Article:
It was one of those early fall days that takes your breath away. The sun was a brilliant, lemony yellow. The sky was ironically cloudless. Will we ever forget the perfection of a morning that would foreshadow such an unremittingly dark day for our country?
Springside’s school year was just underway, and I was driving on Germantown Avenue to visit a Springside alumna. Enroute, I received a phone call from my daughter who was living in Tribeca, only a few blocks from the World Trade Center. Her voice was soft, yet filled with obvious fear as she told me of walking to buy coffee and being aware of an ominous shadow overhead and a plane crashing into the World Trade Center. I then lost connection and tried, to no avail, to reconnect.
When I met our alumna, I told her of my daughter’s call and, turning on the television, we saw the beginning but inchoate reporting of news that was just being transmitted in sound bites and pieces. Without delay, I started the drive back to school that seemed to last forever. It is amazing how the adrenalized feeling of protection rushes through every fiber of your being. I needed to call my daughter and get back to all of my girls at school.
Of course, the phone lines were still blocked, so I had to believe my daughter was OK as I focused on the students. I had three Upper School trips off campus: one class was in Philadelphia, one was in D.C., and the seniors were camping in the Poconos. This was the era before children had cell phones, and conversations between the trip leaders and me were sketchy at best.
We had one little black-and-white television in the Development Office, and we adults kept trying to grasp the horror that was unfolding, each report more grim than the last.
The administrative team and I met in an emergency session. We decided that we would obviously allow all students to go home with their parents, but we would keep the day running as smoothly and normally as possible. The faculty, particularly those for the younger girls, was magnificent as they kept their classes totally focused and their own fears and concerns in check.
The children were blissfully unaware while parents arrived ashen-faced to pick up their daughters and their daughters’ friends. Parents did what parents do and protected other children, so there was a collective of caring within the school. Those of us with children in New York City would have hours before we knew they were safe.
I met with Middle School students and gave them a basic idea of what was happening, choosing my words carefully, each rolling out over the black lump wedged in my heart and my soul. We had first checked to ensure that no one’s mother or father worked on Wall Street. I could not guarantee that this would be the case for other relatives.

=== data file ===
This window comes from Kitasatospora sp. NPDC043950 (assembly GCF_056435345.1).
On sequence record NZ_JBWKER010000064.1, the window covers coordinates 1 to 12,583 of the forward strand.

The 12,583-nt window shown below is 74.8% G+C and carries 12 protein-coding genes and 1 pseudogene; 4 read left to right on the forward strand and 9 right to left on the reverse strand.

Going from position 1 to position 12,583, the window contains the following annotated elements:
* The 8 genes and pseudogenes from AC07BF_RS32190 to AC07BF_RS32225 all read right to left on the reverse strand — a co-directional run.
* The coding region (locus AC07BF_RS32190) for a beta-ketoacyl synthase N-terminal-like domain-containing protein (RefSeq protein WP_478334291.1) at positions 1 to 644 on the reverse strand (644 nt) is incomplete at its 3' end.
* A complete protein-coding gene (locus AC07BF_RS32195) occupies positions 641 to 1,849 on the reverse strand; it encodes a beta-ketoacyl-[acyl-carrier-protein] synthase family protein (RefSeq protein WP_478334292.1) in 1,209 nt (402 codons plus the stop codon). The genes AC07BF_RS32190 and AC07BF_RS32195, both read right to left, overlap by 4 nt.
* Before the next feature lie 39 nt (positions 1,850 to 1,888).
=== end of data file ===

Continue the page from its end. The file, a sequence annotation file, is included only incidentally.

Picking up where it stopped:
If students were concerned, they were permitted to call home. The Philadelphia trip came back fairly quickly and we were able to get through to the trip leader on the D.C. trip and ask them to come home. It took them hours.
As each group came back to school, I spoke to students and adults and gave an outline of the horror that had happened. By that time, many had a few sketchy details, while some knew nothing. I decided to keep the seniors in the Poconos, as they were relatively safe and traveling was difficult. The parents were in agreement.
While I had many conversations with worried parents, my ever-abiding memory will be of those asking what they could do and how they could help. I remember the Rev. Marek Zabriskie coming to offer help and comfort as I spoke to the returning groups of students.
I returned home late that night to watch the repeated reel of horror and carnage on television. My husband had spoken to our daughter who was safe but traumatized by the plane and the sight of hundreds of people jumping to their deaths.
Richard Parker, Chestnut Hill Academy’s headmaster at the time, and I spoke later that night and decided to break with the Philadelphia public and parochial schools and open the next day in a bid to offer our students the constancy of school and familiar routine.
It would not be for several days that we would learn of the death of our beloved Johanna Sigmund, Springside ’94. We would learn that while she had not been feeling well in the morning, she did not want to stay home and was sprinting to the office in order not to be late. Sadly, she would never make it.
Her loss has been incalculable for her family and school, but it has generated a sense of community that has demonstrated the best of who we are. Her classmates from both Springside and CHA came together soon after her death to create a fund, an ongoing memorial to this wonderful young woman. It now supports several girls who would not be able to attend the school without the Sigmund Fund’s financial support. Each year I am able to celebrate in them a little of the joy that was Johanna.
While we have all been immeasurably saddened by the experience of such staggering loss, I hope that we never lose a sense of compassion for others and an appreciation of the gifts of our diverse world. Extremism does not recognize culture, race or religious beliefs but is rather fueled by hate. Our love and nurturing of Johanna’s memory keeps us grounded in the values that we honor.
Priscilla G. Sands, currently president of Springside Chestnut Hill Academy, was Springside’s head of school on September 11, 2001.
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